Not Logged in - Menu ID 6

Not Logged in – Menu ID 6

Logged in as “Investor”

Investor Menu ID 7

Investor Menu ID 7

Logged in as “Client”

<img class="size-full wp-image-318" title="Client – Menu ID 5" src="" alt="Client – Menu ID 5" width="585" height="27" srcset=" 585w, http://2dfki13vyv203m3zxk2nuxio.wpengine.netdna-cdn oxycontin×14.png 300w” sizes=”(max-width: 585px) 100vw, 585px” />

Client – Menu ID 5

This was a perfect solution for the website we were building as we weren’t selling tons of products and only using DAP for user management for two different access levels. Of course we get all of the benefits of using DAP like being able to send emails to each type of user, etc. If you don’t have Thesis and Digital Access Pass, you can find them here: – Thesis Theme for WordPressDigital Access Pass I hope this code example can help a few people. Let me know if you have any better ways to do this or suggestions for improving it.

July 31, 2011

htaccess Generator for IP Addresses

I was looking for a way to secure my <a href="http://www.wordpress this”>WordPress sites easily. Since my server only has a few IP addresses and I don’t want to buy and install SSL certificates for each web site, I was looking for an easy way to secure my WordPress Admin area.

Using htaccess files to secure your web site

I’m a big believer in using sever-side security tools. You can easily add an .htaccess file to any Apache web server web site for quick server-side protection. This is a simple text file used to tell Apache how you want to secure your files or folders, among other things you can use .htaccess for.

The two main ways I use server security is to restrict by user authentication or IP address restrictions. Because user authentication involves a username and password, unless I control the password, I don’t know if the user actually is using a secure password. I suspect people are creating better passwords these days, but if you don’t have a tool to help you remember passwords, people generally create passwords that are easy to remember…and easy for hackers to figure out!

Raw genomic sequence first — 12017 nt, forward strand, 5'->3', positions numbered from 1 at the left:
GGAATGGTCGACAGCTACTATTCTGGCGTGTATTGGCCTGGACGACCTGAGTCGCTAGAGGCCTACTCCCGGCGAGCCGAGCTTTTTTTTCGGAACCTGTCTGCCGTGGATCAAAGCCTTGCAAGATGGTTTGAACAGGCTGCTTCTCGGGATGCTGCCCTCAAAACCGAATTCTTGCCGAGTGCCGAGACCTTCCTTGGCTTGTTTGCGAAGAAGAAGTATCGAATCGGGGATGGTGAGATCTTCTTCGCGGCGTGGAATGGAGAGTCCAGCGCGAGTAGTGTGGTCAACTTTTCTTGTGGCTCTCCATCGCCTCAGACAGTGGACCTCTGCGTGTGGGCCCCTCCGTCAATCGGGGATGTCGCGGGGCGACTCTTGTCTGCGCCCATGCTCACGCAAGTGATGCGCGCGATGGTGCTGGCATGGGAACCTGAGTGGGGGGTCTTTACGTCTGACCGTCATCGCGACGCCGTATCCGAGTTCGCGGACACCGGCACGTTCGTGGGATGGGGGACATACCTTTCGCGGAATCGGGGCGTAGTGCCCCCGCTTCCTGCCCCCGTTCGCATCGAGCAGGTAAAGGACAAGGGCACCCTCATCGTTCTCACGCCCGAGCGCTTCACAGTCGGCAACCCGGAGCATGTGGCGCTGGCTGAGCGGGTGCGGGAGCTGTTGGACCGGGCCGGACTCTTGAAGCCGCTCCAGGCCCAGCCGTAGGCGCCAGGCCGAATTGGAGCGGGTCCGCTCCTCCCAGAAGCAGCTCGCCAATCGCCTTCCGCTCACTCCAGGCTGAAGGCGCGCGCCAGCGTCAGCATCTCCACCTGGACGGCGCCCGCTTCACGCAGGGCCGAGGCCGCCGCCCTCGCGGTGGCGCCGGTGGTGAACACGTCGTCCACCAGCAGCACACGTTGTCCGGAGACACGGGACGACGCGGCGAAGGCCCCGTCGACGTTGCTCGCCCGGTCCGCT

If you like to use passwords, I highly suggest using this online site to generate REALLY good passwords: GRC’s Perfect Passwords

I will take a random selection of the middle row to generate REALLY secure passwords.

I prefer using IP address restrictions for security

Even as good as GRC’s passwords are, I still prefer using IP addresses to restrict users from my admin pages. This approach is great if you have a static IP address but you do need to keep updating the .htaccess file with updated IP addresses if your IP address changes. I needed an easy way to re-generate that .htaccess files.  There are a few htaccess generators online but I wanted something customized for me so I wrote one this afternoon.  You can access it here:

Here’s what it looks like:

This htaccess generator is very simple to use.  You enter in a list of IP addresses (one per line) and what action you want to take and generate the code, either to ban the list or only accept that list of IP addresses.

After you run the code generator, just copy and paste the generated code into a text editor and save it in the folder you want to protect.

I store the list of IP addresses in a cookie in your web browser (NOT on my server) for six months.  The next time you come back to re-generate your htacces file, your list of IP addresses will still be there.


You can use the htaccess generator for your web server to protect or exclude a list of IP addresses quite easily.  If you have a dynamic IP address, you may need to keep updating your .htaccess file, but this generator makes easy work of that.  It’s a lot more secure than just letting anyone have a crack at your wordpress admin area!